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Steel Wool or Scotch Brite?? What'ya do?

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Forum topic by steve6678 posted 11-13-2012 03:29 AM 1027 views 0 times favorited 26 replies Add to Favorites Watch
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steve6678

438 posts in 717 days


11-13-2012 03:29 AM

have been using wool but sick of tiny metal fibers.
Tried Scotch Brite, good, but…Best is …??

-- Steve - Dust sucks!


26 replies so far

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derosa

1556 posts in 1493 days


#1 posted 11-13-2012 03:36 AM

Which scotch brite? I’m in the finishing stages of a project now and had a friend give me a brown one, said it was the best hardness to use. He’s been doing this for over 50 years as his profession so I’ll see how it works out.

-- --Rev. Russ in NY-- A posse ad esse

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steve6678

438 posts in 717 days


#2 posted 11-13-2012 03:46 AM

I was using grey…dunno what’s best for you

-- Steve - Dust sucks!

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RussellAP

2951 posts in 944 days


#3 posted 11-13-2012 03:47 AM

Using steel wool on wood? Please say you’re using on metal.

-- A positive attitude will take you much further than positive thinking ever will.

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steve6678

438 posts in 717 days


#4 posted 11-13-2012 03:48 AM

000 rubbing in a finish

-- Steve - Dust sucks!

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RussellAP

2951 posts in 944 days


#5 posted 11-13-2012 03:50 AM

Have you tried Abranet Abrasives instead of wool? You can wet sand with them and I think they go up to 4k.

-- A positive attitude will take you much further than positive thinking ever will.

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steve6678

438 posts in 717 days


#6 posted 11-13-2012 03:50 AM

you’ve never used steel wool to rub in wax, or fine out oil

-- Steve - Dust sucks!

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RussellAP

2951 posts in 944 days


#7 posted 11-13-2012 03:52 AM

I think many years ago I tried, but all I got was a ruined finish from the discoloration the wool left. Never went back. Of course I don’t usually work a finish to that kind of shine, I prefer satin.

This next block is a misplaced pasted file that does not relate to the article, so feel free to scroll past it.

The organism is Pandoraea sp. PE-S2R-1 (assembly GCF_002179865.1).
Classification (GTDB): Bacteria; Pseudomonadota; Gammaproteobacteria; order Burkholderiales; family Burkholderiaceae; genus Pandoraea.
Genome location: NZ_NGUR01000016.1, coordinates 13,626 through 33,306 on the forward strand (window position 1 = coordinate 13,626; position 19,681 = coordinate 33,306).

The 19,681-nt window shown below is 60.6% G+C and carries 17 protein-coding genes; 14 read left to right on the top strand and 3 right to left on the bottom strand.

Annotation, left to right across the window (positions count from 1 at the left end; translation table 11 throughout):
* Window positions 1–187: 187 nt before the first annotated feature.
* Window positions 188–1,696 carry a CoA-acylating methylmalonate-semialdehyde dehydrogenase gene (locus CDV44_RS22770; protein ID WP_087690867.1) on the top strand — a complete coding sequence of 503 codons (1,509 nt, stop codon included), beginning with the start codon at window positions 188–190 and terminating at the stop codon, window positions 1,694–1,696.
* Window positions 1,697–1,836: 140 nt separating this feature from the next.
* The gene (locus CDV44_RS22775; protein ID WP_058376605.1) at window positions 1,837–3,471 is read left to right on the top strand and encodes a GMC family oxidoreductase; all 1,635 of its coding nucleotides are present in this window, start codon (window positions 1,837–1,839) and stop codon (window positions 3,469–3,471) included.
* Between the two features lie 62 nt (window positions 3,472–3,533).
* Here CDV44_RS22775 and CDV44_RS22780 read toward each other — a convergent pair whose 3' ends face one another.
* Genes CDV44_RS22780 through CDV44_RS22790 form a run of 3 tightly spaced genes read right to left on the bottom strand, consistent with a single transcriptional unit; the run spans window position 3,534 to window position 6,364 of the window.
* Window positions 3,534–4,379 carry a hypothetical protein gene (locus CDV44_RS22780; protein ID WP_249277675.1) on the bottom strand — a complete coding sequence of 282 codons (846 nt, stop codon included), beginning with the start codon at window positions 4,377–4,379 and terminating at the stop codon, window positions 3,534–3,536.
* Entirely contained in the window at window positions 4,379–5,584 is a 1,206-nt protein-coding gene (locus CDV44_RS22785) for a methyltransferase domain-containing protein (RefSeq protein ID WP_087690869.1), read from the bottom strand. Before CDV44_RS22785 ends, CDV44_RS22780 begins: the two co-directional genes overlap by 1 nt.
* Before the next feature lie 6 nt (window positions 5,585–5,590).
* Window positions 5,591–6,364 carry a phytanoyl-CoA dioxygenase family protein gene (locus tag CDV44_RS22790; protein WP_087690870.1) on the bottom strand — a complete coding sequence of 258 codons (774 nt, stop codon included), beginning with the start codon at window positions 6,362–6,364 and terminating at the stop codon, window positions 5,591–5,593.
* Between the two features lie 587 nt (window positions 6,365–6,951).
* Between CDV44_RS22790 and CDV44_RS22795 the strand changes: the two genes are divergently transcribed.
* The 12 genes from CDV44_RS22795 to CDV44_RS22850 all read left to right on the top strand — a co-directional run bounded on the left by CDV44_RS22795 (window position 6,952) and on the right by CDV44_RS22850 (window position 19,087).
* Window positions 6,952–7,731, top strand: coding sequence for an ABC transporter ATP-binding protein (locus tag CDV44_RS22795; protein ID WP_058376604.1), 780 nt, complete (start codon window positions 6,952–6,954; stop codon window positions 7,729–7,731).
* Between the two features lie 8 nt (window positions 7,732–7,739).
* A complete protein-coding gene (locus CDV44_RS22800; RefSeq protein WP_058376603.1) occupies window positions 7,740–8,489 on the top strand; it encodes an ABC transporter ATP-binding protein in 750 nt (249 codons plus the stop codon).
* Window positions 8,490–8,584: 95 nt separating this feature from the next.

-- A positive attitude will take you much further than positive thinking ever will.

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steve6678

438 posts in 717 days


#8 posted 11-13-2012 03:52 AM

wet, as in how are you wetting, oil wet?

-- Steve - Dust sucks!

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RussellAP

2951 posts in 944 days


#9 posted 11-13-2012 03:55 AM

Some use compounds, or some concoction of their own. I would think a bit of oil would work but I ‘d have to check with Charles Neil about it first and he’d likely have a better idea to get the shine.

-- A positive attitude will take you much further than positive thinking ever will.

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steve6678

438 posts in 717 days


#10 posted 11-13-2012 03:58 AM

4/0 steel wool…#0000

The simplest rubbed finish is one that is done with #0000 steel wool, or equivalent abrasive pad. Nothing more is involved than rubbing the surface in long strokes with the grain of the wood. As long as the strokes are straight and you keep an even pressure, the scratch marks you leave with the steel wool will soften and enhance the appearance and feel of the finish.

It’s unlikely you will rub through to the wood if you have applied at least three coats of a film-building finish.

But you have to be careful not to cut through the finish on edges. To avoid this, begin rubbing flat surfaces with short 3-inch to 6-inch strokes right up to the edge. Then connect these strokes with long straight strokes running the entire length of the surface, avoiding coming right up to the edge.

You can use a lubricant (soapy water, mineral spirits, mineral oil, or wax) with your steel wool, or you can rub without a lubricant. With water-based finishes you shouldn’t use mineral spirits, which can soften the finish.

-- Steve - Dust sucks!

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steve6678

438 posts in 717 days


#11 posted 11-13-2012 04:00 AM

I usually rub out with steel wool 4/0 with Paste wax

-- Steve - Dust sucks!

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steve6678

438 posts in 717 days


#12 posted 11-13-2012 04:01 AM

How do you conclude your finishes?

-- Steve - Dust sucks!

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RussellAP

2951 posts in 944 days


#13 posted 11-13-2012 04:04 AM

It depends on what I’m making. Lately I have been making a lot from cedar. I sand it to about 180 or 220 then I use Danish oil. On cedar I like to give it thick coats and let it dry between. Using mineral spirits I clean it off and to top coat I use Arm-R-Seal. One coat is enough. I’ll give it a wipe with 600g and wipe with a soft cloth. Let it set for a couple weeks to gas-off and it’s done.

-- A positive attitude will take you much further than positive thinking ever will.

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steve6678

438 posts in 717 days


#14 posted 11-13-2012 04:07 AM

Nice.

-- Steve - Dust sucks!

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steve6678

438 posts in 717 days


#15 posted 11-13-2012 05:01 AM

I am sick of buffing out finishes.
watco 2 coats…Arm r seal 1 coat, Goddards paste wax…and see ya!
No sanding in between any coats, no buffing till the final paste wax.
Sand everything to 320 beforehand.

-- Steve - Dust sucks!

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